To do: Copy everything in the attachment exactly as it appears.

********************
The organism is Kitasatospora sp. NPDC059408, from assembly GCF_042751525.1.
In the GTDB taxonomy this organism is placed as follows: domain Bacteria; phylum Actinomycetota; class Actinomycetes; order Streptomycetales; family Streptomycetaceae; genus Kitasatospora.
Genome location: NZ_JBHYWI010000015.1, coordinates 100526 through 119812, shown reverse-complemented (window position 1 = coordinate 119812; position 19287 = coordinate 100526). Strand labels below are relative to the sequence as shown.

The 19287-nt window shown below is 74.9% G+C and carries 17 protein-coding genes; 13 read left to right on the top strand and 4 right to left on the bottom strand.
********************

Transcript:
The organism is Kitasatospora sp. NPDC059408, from assembly GCF_042751525.1.
In the GTDB taxonomy this organism is placed as follows: domain Bacteria; phylum Actinomycetota; class Actinomycetes; order Streptomycetales; family Streptomycetaceae; genus Kitasatospora.
Genome location: NZ_JBHYWI010000015.1, coordinates 100526 through 119812, shown reverse-complemented (window position 1 = coordinate 119812; position 19287 = coordinate 100526). Strand labels below are relative to the sequence as shown.

The 19287-nt window shown below is 74.9% G+C and carries 17 protein-coding genes; 13 read left to right on the top strand and 4 right to left on the bottom strand.